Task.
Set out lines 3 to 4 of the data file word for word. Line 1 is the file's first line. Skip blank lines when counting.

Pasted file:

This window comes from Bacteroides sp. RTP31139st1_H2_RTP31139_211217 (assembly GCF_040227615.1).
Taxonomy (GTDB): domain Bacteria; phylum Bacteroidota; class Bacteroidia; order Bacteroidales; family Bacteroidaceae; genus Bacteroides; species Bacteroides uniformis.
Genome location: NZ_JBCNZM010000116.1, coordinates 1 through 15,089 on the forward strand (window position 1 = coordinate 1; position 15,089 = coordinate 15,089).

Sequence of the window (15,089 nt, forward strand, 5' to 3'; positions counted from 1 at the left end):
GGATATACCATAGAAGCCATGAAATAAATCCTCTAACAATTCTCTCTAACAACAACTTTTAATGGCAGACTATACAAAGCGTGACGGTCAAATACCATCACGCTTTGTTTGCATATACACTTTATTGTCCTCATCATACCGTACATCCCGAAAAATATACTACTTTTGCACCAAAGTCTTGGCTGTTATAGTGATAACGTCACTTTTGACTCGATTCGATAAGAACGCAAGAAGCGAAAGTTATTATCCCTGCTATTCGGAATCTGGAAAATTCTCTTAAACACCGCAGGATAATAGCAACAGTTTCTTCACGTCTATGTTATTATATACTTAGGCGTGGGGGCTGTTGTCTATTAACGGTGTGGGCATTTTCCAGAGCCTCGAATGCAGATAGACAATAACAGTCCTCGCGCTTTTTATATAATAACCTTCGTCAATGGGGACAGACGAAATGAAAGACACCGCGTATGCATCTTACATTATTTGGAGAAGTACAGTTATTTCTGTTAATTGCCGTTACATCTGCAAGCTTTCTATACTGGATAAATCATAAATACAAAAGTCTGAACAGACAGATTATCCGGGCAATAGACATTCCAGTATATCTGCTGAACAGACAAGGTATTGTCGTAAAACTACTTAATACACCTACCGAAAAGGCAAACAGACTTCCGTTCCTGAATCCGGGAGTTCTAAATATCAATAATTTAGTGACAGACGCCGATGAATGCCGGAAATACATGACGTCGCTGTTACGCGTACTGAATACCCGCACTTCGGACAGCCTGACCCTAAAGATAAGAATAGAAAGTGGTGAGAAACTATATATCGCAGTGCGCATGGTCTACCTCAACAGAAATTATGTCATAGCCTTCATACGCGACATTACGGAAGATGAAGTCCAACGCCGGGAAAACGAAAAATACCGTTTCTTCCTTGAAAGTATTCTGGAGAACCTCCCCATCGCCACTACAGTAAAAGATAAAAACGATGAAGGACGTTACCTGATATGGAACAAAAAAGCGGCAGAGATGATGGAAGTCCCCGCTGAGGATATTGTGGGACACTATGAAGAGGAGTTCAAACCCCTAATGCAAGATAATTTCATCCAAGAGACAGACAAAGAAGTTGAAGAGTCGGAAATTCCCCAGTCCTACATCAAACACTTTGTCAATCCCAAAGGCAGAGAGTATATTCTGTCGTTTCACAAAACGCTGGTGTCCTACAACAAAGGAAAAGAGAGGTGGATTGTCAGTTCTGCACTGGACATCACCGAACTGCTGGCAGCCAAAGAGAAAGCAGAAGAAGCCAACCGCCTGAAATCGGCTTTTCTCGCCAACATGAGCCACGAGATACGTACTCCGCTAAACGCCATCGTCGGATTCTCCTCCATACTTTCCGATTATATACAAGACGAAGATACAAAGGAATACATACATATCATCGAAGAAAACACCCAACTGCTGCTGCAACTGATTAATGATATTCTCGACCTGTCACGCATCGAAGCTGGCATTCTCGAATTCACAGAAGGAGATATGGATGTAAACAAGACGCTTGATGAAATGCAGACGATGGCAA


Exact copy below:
Genome location: NZ_JBCNZM010000116.1, coordinates 1 through 15,089 on the forward strand (window position 1 = coordinate 1; position 15,089 = coordinate 15,089).

Sequence of the window (15,089 nt, forward strand, 5' to 3'; positions counted from 1 at the left end):